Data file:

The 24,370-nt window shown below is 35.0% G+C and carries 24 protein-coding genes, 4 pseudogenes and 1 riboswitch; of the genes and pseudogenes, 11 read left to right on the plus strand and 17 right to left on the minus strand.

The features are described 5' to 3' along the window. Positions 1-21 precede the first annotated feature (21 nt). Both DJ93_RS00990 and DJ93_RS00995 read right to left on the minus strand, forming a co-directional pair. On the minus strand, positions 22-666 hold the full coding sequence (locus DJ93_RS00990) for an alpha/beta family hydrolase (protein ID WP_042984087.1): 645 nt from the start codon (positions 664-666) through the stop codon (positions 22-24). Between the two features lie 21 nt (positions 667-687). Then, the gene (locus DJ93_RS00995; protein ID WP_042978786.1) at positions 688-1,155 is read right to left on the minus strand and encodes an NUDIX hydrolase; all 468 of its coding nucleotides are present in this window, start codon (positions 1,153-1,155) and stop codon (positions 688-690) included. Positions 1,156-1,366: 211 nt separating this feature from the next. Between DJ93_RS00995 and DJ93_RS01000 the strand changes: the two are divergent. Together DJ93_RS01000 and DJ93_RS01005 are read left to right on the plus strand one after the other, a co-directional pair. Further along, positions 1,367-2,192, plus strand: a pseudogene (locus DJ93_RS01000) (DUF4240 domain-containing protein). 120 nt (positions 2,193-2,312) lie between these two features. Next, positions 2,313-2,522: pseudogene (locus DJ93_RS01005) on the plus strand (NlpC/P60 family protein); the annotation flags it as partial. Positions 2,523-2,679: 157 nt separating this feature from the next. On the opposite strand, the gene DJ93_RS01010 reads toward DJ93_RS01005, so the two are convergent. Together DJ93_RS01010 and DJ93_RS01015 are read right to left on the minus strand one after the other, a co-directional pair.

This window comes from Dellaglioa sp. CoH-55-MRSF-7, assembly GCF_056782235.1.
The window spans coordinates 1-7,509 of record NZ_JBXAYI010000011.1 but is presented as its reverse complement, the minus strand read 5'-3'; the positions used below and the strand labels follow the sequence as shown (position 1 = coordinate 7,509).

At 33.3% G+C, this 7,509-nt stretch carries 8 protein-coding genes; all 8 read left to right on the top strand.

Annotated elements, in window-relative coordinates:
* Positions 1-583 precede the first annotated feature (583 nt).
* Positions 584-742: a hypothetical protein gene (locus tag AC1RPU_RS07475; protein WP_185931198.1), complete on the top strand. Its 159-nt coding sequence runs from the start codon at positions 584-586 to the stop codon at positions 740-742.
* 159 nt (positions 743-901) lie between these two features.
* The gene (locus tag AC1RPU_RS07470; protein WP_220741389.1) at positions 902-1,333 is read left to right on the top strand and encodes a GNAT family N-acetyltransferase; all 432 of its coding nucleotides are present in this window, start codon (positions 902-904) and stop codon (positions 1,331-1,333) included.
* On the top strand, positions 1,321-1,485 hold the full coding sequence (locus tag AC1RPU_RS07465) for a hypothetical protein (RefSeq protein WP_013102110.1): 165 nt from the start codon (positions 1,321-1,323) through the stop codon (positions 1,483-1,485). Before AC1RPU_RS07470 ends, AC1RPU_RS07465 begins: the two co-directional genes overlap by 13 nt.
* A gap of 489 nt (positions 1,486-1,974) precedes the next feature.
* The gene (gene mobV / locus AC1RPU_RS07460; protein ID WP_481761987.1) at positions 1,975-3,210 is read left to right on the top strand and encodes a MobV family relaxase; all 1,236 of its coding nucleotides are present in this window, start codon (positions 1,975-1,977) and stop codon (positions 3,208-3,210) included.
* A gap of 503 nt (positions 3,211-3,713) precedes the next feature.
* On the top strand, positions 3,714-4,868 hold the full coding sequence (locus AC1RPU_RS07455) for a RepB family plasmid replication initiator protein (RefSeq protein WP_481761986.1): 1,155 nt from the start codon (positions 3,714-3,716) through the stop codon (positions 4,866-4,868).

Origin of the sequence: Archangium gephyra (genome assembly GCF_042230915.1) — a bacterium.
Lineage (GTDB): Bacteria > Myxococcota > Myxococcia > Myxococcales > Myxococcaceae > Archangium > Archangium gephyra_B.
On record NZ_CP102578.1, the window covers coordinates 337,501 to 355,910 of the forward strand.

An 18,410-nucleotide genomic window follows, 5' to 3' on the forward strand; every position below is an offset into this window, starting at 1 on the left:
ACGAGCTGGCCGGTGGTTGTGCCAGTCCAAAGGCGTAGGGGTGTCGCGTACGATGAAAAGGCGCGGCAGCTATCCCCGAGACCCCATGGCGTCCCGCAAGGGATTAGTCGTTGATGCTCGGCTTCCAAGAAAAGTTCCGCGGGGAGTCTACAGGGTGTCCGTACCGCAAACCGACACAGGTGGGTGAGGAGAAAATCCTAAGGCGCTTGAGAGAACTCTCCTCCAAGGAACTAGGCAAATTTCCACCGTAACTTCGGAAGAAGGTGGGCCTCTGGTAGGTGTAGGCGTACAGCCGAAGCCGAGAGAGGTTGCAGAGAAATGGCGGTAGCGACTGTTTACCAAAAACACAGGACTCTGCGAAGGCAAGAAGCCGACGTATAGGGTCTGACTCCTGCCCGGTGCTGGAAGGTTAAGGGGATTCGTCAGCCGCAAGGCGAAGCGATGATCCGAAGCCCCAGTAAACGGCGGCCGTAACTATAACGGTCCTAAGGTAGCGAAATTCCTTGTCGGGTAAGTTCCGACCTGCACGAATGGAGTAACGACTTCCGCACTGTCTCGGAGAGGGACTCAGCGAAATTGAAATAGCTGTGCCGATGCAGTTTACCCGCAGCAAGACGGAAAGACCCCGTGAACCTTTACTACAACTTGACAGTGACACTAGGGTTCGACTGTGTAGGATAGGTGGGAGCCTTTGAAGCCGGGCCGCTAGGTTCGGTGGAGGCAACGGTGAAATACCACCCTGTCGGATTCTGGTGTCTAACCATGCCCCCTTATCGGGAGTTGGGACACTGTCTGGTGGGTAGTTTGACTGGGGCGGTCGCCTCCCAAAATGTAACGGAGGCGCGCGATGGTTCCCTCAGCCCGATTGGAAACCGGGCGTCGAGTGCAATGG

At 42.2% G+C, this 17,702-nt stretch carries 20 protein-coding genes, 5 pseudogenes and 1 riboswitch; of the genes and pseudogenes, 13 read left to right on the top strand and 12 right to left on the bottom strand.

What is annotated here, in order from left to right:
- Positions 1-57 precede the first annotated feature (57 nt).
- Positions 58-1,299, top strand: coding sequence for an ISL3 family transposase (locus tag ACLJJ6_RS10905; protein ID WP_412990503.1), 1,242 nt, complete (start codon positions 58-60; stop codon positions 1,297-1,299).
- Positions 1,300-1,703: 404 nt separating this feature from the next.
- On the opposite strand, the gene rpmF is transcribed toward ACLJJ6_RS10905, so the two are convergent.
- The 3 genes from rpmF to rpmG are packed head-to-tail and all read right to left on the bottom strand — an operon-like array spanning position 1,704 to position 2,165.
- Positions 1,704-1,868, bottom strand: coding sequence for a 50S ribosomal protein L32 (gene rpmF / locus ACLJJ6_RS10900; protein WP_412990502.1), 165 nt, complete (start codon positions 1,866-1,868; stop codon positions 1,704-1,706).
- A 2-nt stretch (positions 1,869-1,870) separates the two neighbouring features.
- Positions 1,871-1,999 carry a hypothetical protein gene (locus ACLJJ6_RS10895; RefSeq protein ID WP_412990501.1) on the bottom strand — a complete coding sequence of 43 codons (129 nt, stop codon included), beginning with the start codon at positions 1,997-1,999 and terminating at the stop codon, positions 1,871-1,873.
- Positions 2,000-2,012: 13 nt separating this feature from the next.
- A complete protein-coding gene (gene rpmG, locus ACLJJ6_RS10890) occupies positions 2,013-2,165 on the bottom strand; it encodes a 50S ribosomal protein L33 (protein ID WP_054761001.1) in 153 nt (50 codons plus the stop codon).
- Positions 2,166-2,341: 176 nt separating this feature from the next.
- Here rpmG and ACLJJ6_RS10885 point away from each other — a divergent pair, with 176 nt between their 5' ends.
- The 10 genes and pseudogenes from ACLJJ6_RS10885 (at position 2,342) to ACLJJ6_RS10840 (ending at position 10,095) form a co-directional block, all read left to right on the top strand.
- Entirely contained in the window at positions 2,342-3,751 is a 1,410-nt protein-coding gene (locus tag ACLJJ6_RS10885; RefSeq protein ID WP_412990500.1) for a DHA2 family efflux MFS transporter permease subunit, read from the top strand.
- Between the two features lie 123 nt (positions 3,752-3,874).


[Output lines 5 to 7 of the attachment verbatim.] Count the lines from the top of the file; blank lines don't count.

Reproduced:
At 33.3% G+C, this 7,509-nt stretch carries 8 protein-coding genes; all 8 read left to right on the top strand.

Annotated elements, in window-relative coordinates:
* Positions 1-583 precede the first annotated feature (583 nt).